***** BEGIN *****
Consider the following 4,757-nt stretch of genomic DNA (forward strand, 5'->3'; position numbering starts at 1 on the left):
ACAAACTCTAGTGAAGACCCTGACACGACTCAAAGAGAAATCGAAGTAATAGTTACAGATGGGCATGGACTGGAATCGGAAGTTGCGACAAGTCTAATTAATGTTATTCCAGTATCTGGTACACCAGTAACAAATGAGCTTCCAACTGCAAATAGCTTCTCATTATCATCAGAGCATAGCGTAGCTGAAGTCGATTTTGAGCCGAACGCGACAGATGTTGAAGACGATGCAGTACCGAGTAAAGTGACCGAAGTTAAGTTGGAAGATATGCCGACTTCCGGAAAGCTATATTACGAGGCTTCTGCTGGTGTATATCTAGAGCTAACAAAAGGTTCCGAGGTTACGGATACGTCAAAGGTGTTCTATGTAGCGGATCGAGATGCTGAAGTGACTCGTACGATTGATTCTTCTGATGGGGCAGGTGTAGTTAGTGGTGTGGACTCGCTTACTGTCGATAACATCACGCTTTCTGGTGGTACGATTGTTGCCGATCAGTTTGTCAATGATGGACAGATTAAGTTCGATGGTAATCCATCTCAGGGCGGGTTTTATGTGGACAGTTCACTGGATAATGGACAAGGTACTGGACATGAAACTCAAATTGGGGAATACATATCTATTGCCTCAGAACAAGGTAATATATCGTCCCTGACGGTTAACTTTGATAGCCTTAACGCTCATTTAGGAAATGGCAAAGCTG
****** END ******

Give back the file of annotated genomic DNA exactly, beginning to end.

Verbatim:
Consider the following 4,757-nt stretch of genomic DNA (forward strand, 5'->3'; position numbering starts at 1 on the left):
ACAAACTCTAGTGAAGACCCTGACACGACTCAAAGAGAAATCGAAGTAATAGTTACAGATGGGCATGGACTGGAATCGGAAGTTGCGACAAGTCTAATTAATGTTATTCCAGTATCTGGTACACCAGTAACAAATGAGCTTCCAACTGCAAATAGCTTCTCATTATCATCAGAGCATAGCGTAGCTGAAGTCGATTTTGAGCCGAACGCGACAGATGTTGAAGACGATGCAGTACCGAGTAAAGTGACCGAAGTTAAGTTGGAAGATATGCCGACTTCCGGAAAGCTATATTACGAGGCTTCTGCTGGTGTATATCTAGAGCTAACAAAAGGTTCCGAGGTTACGGATACGTCAAAGGTGTTCTATGTAGCGGATCGAGATGCTGAAGTGACTCGTACGATTGATTCTTCTGATGGGGCAGGTGTAGTTAGTGGTGTGGACTCGCTTACTGTCGATAACATCACGCTTTCTGGTGGTACGATTGTTGCCGATCAGTTTGTCAATGATGGACAGATTAAGTTCGATGGTAATCCATCTCAGGGCGGGTTTTATGTGGACAGTTCACTGGATAATGGACAAGGTACTGGACATGAAACTCAAATTGGGGAATACATATCTATTGCCTCAGAACAAGGTAATATATCGTCCCTGACGGTTAACTTTGATAGCCTTAACGCTCATTTAGGAAATGGCAAAGCTG